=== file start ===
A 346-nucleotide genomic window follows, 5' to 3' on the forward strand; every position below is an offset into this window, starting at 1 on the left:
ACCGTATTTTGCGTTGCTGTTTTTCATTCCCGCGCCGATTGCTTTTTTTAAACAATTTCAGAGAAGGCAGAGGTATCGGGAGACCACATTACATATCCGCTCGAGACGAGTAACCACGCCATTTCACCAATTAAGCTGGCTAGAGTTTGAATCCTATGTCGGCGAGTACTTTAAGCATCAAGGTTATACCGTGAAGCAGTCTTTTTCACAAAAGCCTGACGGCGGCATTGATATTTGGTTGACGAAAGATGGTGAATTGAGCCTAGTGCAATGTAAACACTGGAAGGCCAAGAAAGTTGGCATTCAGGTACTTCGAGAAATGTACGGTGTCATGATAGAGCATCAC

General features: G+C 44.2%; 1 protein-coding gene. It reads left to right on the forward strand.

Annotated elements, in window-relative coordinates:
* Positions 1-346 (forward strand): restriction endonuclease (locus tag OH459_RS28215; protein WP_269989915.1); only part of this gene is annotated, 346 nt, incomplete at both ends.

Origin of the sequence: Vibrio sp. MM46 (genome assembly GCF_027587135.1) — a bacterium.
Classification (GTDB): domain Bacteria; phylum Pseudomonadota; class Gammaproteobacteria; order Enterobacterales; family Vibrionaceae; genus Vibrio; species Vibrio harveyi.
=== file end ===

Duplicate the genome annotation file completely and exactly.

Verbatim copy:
A 346-nucleotide genomic window follows, 5' to 3' on the forward strand; every position below is an offset into this window, starting at 1 on the left:
ACCGTATTTTGCGTTGCTGTTTTTCATTCCCGCGCCGATTGCTTTTTTTAAACAATTTCAGAGAAGGCAGAGGTATCGGGAGACCACATTACATATCCGCTCGAGACGAGTAACCACGCCATTTCACCAATTAAGCTGGCTAGAGTTTGAATCCTATGTCGGCGAGTACTTTAAGCATCAAGGTTATACCGTGAAGCAGTCTTTTTCACAAAAGCCTGACGGCGGCATTGATATTTGGTTGACGAAAGATGGTGAATTGAGCCTAGTGCAATGTAAACACTGGAAGGCCAAGAAAGTTGGCATTCAGGTACTTCGAGAAATGTACGGTGTCATGATAGAGCATCAC

General features: G+C 44.2%; 1 protein-coding gene. It reads left to right on the forward strand.

Annotated elements, in window-relative coordinates:
* Positions 1-346 (forward strand): restriction endonuclease (locus tag OH459_RS28215; protein WP_269989915.1); only part of this gene is annotated, 346 nt, incomplete at both ends.

Origin of the sequence: Vibrio sp. MM46 (genome assembly GCF_027587135.1) — a bacterium.
Classification (GTDB): domain Bacteria; phylum Pseudomonadota; class Gammaproteobacteria; order Enterobacterales; family Vibrionaceae; genus Vibrio; species Vibrio harveyi.